The great thing about this project is that unlike most TEL (Technology Enhanced Learning) projects I've been involved in, the team here have a lot of technical examples working already and we're just starting! A lot of TEL projects start with a teaching idea without knowing how to produce it technically which means that little or no time is left to find out if the learning technology works as the team's time is absorbed in solving technical problems. So I think this project is really going to produce some excellent materials and push forward the use of Google Earth in education.

Google Earth API Use: One thing Declan's team are doing that I think is really clever is that they're using the GEarth API to reduce complication. Instead of having lots of controls like the compass control and layers panel in the GEarth client, they use the GEarth API showing only the controls that they need which simplifies the tool for students. Unfortunately they haven't published any examples yet but I'll point them out when they appear.

Wednesday, September 1, 2010

Google Earth for Scale: Colossus of Endlesham Road

I really like, a project by the BBC using google maps to illustrate the scale of things e.g. it puts the Apollo 11 moon walk into your local park.

The idea of sticking the statue of liberty or Nelson's column into a figure to show scale is nothing new and is something I do myself in Google Earth, e.g. UK outline vs Gulf oil spill . What's clever about howbigreally is the use of Google maps as a backdrop and some excellent choices of topics to illustrate.

Their examples are all of lengths and areas though, to illustrate the size of the statue of Colossus they show the statue's footprints. It made me think, this would work with 3D topics such as giant statues if it was done in Google Earth with sketchup models. I experimented and the rough and ready result is below:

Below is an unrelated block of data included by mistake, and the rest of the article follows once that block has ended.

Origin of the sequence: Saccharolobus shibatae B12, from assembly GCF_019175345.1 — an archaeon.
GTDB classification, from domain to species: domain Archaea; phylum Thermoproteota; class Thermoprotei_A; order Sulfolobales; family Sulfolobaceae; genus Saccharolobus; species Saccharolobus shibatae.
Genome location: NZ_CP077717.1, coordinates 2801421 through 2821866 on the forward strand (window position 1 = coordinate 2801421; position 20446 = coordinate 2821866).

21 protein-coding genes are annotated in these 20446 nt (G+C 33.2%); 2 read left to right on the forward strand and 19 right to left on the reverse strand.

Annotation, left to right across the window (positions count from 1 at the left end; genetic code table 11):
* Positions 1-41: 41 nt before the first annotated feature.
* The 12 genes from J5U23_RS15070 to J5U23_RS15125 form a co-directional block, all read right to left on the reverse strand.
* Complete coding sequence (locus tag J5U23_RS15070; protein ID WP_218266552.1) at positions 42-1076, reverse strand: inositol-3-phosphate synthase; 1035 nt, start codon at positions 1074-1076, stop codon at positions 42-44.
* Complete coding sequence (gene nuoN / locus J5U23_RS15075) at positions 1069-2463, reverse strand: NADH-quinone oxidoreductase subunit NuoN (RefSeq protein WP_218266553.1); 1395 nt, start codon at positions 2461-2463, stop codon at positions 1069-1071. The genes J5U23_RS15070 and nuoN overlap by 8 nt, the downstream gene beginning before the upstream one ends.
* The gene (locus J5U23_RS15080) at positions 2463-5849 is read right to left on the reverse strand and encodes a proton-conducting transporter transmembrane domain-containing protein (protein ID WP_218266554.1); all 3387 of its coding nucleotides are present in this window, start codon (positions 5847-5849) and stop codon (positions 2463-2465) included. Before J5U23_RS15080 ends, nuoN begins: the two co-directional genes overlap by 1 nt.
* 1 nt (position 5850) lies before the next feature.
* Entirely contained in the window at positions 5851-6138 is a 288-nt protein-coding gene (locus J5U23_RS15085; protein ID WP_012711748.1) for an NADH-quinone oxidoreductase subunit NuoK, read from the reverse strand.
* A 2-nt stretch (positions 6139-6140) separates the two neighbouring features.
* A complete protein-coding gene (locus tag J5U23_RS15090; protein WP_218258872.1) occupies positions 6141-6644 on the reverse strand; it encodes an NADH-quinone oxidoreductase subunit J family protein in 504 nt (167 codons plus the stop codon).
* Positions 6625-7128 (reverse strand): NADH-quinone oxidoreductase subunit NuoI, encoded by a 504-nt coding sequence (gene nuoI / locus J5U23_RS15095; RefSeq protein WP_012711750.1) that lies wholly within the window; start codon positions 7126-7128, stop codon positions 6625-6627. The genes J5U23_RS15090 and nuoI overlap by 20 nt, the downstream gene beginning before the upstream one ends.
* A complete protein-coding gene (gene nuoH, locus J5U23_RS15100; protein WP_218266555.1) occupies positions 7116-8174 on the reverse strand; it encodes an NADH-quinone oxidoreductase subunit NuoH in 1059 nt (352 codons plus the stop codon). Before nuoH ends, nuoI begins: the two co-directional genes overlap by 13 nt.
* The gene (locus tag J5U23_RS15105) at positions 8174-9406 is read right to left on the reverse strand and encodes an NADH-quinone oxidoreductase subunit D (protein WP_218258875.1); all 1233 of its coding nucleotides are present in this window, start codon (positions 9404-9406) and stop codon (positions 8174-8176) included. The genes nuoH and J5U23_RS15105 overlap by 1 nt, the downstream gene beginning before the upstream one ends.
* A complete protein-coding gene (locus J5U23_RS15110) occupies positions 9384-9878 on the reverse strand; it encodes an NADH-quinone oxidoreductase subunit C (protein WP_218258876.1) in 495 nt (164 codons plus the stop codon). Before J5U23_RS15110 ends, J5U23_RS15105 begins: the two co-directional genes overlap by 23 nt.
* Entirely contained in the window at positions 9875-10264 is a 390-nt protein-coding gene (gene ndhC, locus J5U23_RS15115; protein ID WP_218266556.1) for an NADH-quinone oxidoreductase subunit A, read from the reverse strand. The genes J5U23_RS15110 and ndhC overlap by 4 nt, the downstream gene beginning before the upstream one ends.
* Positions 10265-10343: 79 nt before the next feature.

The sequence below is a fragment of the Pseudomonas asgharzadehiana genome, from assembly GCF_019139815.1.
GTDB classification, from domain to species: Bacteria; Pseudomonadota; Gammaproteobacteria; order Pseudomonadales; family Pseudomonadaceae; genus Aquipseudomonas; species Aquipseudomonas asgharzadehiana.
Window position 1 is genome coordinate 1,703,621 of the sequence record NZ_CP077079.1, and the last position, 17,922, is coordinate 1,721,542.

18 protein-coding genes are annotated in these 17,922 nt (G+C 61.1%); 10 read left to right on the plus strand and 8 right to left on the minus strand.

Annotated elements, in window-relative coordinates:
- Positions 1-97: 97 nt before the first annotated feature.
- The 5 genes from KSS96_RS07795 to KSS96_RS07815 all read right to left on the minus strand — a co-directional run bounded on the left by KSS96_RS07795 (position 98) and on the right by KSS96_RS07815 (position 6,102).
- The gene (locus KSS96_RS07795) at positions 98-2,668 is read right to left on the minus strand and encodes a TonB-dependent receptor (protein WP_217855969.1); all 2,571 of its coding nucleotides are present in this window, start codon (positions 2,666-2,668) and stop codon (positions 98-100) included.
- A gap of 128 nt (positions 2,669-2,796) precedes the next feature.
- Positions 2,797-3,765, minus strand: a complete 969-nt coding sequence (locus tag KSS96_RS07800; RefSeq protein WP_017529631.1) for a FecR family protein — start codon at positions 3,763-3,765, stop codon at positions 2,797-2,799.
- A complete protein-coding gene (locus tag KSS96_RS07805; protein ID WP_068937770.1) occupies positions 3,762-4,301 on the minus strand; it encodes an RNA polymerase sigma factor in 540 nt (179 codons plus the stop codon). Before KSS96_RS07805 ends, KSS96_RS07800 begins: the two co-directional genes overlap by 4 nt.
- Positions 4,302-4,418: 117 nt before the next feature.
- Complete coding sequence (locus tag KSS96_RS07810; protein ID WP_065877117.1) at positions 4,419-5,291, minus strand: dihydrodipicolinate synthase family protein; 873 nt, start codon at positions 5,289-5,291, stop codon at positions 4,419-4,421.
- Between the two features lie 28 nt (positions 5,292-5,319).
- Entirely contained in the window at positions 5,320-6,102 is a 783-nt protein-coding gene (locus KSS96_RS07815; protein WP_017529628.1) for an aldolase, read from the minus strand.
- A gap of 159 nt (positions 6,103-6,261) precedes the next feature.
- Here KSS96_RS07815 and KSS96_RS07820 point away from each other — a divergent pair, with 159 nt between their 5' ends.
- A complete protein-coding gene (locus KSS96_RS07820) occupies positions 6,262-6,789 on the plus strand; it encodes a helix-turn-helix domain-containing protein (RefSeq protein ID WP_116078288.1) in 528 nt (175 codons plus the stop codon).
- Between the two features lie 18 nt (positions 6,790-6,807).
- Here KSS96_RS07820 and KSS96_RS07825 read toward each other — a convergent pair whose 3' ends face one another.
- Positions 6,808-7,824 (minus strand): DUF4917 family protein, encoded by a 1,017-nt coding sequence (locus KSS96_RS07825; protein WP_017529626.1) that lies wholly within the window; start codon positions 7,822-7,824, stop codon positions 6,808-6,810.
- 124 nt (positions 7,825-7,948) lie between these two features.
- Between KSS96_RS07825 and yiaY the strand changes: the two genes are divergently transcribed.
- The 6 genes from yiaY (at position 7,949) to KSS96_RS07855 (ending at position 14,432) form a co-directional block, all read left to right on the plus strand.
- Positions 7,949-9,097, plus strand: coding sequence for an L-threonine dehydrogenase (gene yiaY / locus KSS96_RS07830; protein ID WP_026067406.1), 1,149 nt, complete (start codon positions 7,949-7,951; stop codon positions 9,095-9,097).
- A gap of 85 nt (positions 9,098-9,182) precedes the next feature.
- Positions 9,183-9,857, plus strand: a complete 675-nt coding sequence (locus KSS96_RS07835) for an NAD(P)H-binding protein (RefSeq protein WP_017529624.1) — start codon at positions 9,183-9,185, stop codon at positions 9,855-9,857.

The (Large 2 Mb) Google Earth file: Colussus

Putting a model in Google Earth to scale wasn't difficult but around where I live, the buildings aren't modelled in 3D so I combined a screenshot of the model in Google Earth with streetview imagery to show the statue in place.

1] Look up Colussus in the sketchup warehouse, (the one I use is courtesy of Goldie). If the model isn't in KMZ format already, load it into sketchup then export to Google Earth (HowTo). Obviously you can put any sketchup model in place, not just Colussus.

2] Once in Google Earth find the size of your model (I looked up Colussus on wikipedia), in this case I knew his height so I produced a placemark and gave it an altitude (in the edit Placemark box > Altitude tab > Relative to Ground (pull down menu), enter height in Altitude box and tick extend to ground box).

3] Right click the model in the places column and click properties. Move the camera until its looking down on the model, you can drag the green box corners, sides and central cross which will alter the size and position of the model. Do so until it matches the height of your placemark and is in the right position.

4] In the properties as above use the green diamond to rotate the model to the correct position.

Automating: Just as howbigreally automates areas and lengths against Google Maps, it would be possible to automate the position of a model like this in Google Earth and produce an automatic tour around it too.